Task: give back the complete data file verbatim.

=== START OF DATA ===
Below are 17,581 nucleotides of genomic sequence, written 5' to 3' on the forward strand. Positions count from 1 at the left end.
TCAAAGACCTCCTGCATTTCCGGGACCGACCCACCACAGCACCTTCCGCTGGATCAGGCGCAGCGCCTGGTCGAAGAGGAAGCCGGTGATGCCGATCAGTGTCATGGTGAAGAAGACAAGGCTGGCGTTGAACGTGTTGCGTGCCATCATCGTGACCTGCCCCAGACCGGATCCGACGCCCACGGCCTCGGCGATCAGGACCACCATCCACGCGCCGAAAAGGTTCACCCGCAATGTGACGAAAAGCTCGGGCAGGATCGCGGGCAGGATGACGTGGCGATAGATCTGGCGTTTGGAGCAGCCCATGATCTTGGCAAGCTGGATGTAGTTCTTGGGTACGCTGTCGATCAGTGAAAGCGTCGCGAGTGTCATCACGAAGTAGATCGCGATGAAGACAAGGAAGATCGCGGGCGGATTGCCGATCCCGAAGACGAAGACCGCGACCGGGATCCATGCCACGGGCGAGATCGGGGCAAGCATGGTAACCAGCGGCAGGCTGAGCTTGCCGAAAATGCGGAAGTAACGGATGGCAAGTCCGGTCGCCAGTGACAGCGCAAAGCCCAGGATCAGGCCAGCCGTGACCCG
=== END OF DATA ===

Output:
Below are 17,581 nucleotides of genomic sequence, written 5' to 3' on the forward strand. Positions count from 1 at the left end.
TCAAAGACCTCCTGCATTTCCGGGACCGACCCACCACAGCACCTTCCGCTGGATCAGGCGCAGCGCCTGGTCGAAGAGGAAGCCGGTGATGCCGATCAGTGTCATGGTGAAGAAGACAAGGCTGGCGTTGAACGTGTTGCGTGCCATCATCGTGACCTGCCCCAGACCGGATCCGACGCCCACGGCCTCGGCGATCAGGACCACCATCCACGCGCCGAAAAGGTTCACCCGCAATGTGACGAAAAGCTCGGGCAGGATCGCGGGCAGGATGACGTGGCGATAGATCTGGCGTTTGGAGCAGCCCATGATCTTGGCAAGCTGGATGTAGTTCTTGGGTACGCTGTCGATCAGTGAAAGCGTCGCGAGTGTCATCACGAAGTAGATCGCGATGAAGACAAGGAAGATCGCGGGCGGATTGCCGATCCCGAAGACGAAGACCGCGACCGGGATCCATGCCACGGGCGAGATCGGGGCAAGCATGGTAACCAGCGGCAGGCTGAGCTTGCCGAAAATGCGGAAGTAACGGATGGCAAGTCCGGTCGCCAGTGACAGCGCAAAGCCCAGGATCAGGCCAGCCGTGACCCG